United Way of Central Indiana has expanded a student success grant program. The organization says child care centers and charter schools in the neediest areas of central Indiana are now eligible for funding. Previously, the program only included public elementary schools. October 23, 2013

News Release

INDIANAPOLIS – October 23, 2013 . . .Child care centers and charter schools in Central Indiana's neediest areas are now eligible to apply for United Way of Central Indiana's (UWCI) Student Success Grants along with under-performing public elementary schools, announced United Way today. In its second year, the program will award up to $750,000 overall to improve student outcomes.

The grants reward innovative reforms that are driven by teachers and principals who have been given autonomy to implement evidence-based improvement strategies. United Way is expanding eligibility beyond public elementary schools to extend the search for innovation and to build on its commitment to high quality early learning.

“Each of our education investments benefit thousands of children,” said Ann D. Murtlow, UWCI's president and CEO. “But we're always looking for ways to have greater impact and for ideas that have the power to transform entire schools and neighborhoods. Very often, education professionals who work directly with children are an untapped source of transformative ideas. That notion is at the heart of this opportunity.”

Grants for one to three years can range from $50,000 to $750,000. Schools must have less than 75 percent of students passing ISTEP math and English language assessments and have at least 30 percent of students receiving free and reduced lunch. Child care centers must be nonprofit, on Level 3 or 4 of the State's Paths to QUALITY™ and have at least 30 percent of students receiving free and reduced lunch.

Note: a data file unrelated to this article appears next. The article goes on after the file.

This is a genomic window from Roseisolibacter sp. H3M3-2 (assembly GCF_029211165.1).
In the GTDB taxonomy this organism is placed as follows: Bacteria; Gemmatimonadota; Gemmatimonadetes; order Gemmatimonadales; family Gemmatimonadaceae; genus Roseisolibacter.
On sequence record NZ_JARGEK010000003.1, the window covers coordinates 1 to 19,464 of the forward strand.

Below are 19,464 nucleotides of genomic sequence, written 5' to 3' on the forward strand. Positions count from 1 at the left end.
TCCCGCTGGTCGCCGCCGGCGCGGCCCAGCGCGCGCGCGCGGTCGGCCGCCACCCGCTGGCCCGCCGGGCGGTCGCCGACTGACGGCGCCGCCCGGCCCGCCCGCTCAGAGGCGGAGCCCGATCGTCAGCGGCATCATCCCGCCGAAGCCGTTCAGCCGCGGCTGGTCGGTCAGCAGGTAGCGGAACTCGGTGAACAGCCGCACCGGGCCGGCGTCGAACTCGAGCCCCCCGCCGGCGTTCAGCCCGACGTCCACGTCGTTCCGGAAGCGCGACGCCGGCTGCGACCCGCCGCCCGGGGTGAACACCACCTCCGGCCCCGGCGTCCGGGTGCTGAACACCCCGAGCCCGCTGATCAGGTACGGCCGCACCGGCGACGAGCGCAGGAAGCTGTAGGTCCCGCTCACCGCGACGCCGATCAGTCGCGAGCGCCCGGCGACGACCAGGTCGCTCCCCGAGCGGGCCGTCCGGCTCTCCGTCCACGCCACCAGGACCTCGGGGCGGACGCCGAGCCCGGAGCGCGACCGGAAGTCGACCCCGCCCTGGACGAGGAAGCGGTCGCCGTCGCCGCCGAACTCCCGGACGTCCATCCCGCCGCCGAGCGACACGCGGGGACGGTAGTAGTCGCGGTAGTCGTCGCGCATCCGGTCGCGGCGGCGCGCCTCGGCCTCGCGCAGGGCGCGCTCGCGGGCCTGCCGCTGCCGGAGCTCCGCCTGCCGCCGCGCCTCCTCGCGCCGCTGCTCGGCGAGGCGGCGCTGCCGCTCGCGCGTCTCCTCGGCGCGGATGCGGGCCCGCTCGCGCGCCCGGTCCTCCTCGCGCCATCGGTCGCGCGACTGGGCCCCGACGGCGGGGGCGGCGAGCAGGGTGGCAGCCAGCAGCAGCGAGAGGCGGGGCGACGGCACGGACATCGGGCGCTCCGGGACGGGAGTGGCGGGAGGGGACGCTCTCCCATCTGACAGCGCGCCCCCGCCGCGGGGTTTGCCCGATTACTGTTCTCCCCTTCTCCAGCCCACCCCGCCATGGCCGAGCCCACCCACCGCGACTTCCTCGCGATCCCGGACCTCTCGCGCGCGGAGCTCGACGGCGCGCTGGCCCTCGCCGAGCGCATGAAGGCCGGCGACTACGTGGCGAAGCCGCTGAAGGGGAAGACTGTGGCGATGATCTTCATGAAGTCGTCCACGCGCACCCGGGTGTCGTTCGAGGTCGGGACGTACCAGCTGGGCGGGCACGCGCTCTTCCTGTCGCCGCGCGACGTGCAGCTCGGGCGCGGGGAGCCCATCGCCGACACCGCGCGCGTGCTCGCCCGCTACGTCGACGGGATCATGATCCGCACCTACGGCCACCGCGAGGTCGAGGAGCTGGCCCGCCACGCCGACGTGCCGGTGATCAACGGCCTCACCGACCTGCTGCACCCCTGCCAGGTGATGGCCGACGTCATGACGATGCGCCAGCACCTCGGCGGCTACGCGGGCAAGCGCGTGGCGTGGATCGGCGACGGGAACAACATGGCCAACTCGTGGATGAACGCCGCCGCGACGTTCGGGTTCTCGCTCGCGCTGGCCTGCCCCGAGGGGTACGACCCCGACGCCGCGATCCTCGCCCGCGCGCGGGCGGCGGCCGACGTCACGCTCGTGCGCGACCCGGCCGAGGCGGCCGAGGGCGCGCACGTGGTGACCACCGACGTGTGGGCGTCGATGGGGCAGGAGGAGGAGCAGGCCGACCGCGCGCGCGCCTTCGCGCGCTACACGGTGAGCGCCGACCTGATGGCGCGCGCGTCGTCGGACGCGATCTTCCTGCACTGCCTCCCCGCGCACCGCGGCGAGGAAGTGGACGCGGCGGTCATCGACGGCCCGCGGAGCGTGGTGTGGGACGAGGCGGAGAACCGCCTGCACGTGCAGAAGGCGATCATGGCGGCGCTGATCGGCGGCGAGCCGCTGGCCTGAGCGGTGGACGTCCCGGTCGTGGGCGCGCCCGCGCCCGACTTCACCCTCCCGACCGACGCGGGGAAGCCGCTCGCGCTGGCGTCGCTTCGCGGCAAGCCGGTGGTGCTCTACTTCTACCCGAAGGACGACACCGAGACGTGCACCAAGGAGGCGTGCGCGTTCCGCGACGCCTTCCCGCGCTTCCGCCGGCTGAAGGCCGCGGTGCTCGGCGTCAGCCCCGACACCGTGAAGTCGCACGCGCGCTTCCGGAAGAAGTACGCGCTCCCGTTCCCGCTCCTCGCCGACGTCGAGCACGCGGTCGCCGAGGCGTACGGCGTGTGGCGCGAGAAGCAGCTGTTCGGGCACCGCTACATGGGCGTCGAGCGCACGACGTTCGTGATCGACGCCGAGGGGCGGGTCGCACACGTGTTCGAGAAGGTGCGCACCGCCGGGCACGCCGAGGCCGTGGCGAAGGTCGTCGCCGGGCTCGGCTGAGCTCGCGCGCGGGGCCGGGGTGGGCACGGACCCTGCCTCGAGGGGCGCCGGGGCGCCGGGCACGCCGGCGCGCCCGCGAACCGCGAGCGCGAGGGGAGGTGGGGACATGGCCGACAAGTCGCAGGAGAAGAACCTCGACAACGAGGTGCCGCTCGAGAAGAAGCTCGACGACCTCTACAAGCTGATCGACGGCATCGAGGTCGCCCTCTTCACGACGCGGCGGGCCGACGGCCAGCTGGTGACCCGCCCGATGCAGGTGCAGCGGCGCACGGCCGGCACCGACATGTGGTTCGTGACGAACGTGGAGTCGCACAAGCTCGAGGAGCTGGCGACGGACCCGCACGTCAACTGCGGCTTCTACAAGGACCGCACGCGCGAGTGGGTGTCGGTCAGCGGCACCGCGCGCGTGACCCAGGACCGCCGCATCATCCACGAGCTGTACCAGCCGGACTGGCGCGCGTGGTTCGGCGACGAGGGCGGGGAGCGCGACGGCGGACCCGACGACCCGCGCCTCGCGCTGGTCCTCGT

In April, United Way's first Student Success Grants were awarded to: Sunnyside Elementary in Lawrence Township to fund an extended school day for 300 English learners, professional development for teachers and support for families; Snacks Crossing in Pike Township to help a large English learner and Special Education population improve performance; and, The Center For Inquiry III at IPS 27 to help the school become an International Baccalaureate World School where students take greater responsibility for their own learning and behavior.

Eligible schools in Boone, Hamilton, Hancock, Hendricks, Marion and Morgan counties must apply by January 16, and recipients will be announced March 27, 2014. To learn more, visit www.uwci.org/successgrant.

Overall, United Way is investing more than $5.1 million in elementary school strategies and child care quality improvement.

United Way's focus on education ties to its mission of helping people learn more, earn more and lead safe and healthy lives and with income, health and basic needs investments.

United Way of Central Indiana helps people learn more, earn more and lead safe and healthy lives. United Way gets things done by mobilizing people and community partners in six Central Indiana counties to identify, advance and advocate the best solutions. LIVE UNITED is a call to action for everyone to be part of the change. Visit uwci.org to learn more. Source: United Way of Central Indiana

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